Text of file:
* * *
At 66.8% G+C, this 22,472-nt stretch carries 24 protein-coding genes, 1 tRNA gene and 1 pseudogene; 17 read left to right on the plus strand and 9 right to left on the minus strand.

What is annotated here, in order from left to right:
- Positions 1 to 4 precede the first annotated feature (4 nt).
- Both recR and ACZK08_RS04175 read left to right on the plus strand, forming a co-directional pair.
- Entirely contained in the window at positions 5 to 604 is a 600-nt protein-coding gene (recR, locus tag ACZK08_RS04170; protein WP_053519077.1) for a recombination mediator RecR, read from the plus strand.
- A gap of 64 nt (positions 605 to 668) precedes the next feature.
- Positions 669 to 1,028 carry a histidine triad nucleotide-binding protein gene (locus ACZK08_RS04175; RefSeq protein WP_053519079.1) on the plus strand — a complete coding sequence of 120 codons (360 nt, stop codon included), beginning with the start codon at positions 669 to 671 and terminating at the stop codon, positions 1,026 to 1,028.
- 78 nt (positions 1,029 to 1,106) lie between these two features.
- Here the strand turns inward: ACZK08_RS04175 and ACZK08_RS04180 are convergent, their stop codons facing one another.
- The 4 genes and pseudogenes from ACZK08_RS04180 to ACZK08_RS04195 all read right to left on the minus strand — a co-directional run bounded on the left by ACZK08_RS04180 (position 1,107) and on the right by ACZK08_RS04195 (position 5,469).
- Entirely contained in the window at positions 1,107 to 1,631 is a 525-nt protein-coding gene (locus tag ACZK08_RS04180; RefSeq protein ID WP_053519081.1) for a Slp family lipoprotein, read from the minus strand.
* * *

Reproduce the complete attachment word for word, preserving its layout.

At 66.8% G+C, this 22,472-nt stretch carries 24 protein-coding genes, 1 tRNA gene and 1 pseudogene; 17 read left to right on the plus strand and 9 right to left on the minus strand.

What is annotated here, in order from left to right:
- Positions 1 to 4 precede the first annotated feature (4 nt).
- Both recR and ACZK08_RS04175 read left to right on the plus strand, forming a co-directional pair.
- Entirely contained in the window at positions 5 to 604 is a 600-nt protein-coding gene (recR, locus tag ACZK08_RS04170; protein WP_053519077.1) for a recombination mediator RecR, read from the plus strand.
- A gap of 64 nt (positions 605 to 668) precedes the next feature.
- Positions 669 to 1,028 carry a histidine triad nucleotide-binding protein gene (locus ACZK08_RS04175; RefSeq protein WP_053519079.1) on the plus strand — a complete coding sequence of 120 codons (360 nt, stop codon included), beginning with the start codon at positions 669 to 671 and terminating at the stop codon, positions 1,026 to 1,028.
- 78 nt (positions 1,029 to 1,106) lie between these two features.
- Here the strand turns inward: ACZK08_RS04175 and ACZK08_RS04180 are convergent, their stop codons facing one another.
- The 4 genes and pseudogenes from ACZK08_RS04180 to ACZK08_RS04195 all read right to left on the minus strand — a co-directional run bounded on the left by ACZK08_RS04180 (position 1,107) and on the right by ACZK08_RS04195 (position 5,469).
- Entirely contained in the window at positions 1,107 to 1,631 is a 525-nt protein-coding gene (locus tag ACZK08_RS04180; RefSeq protein ID WP_053519081.1) for a Slp family lipoprotein, read from the minus strand.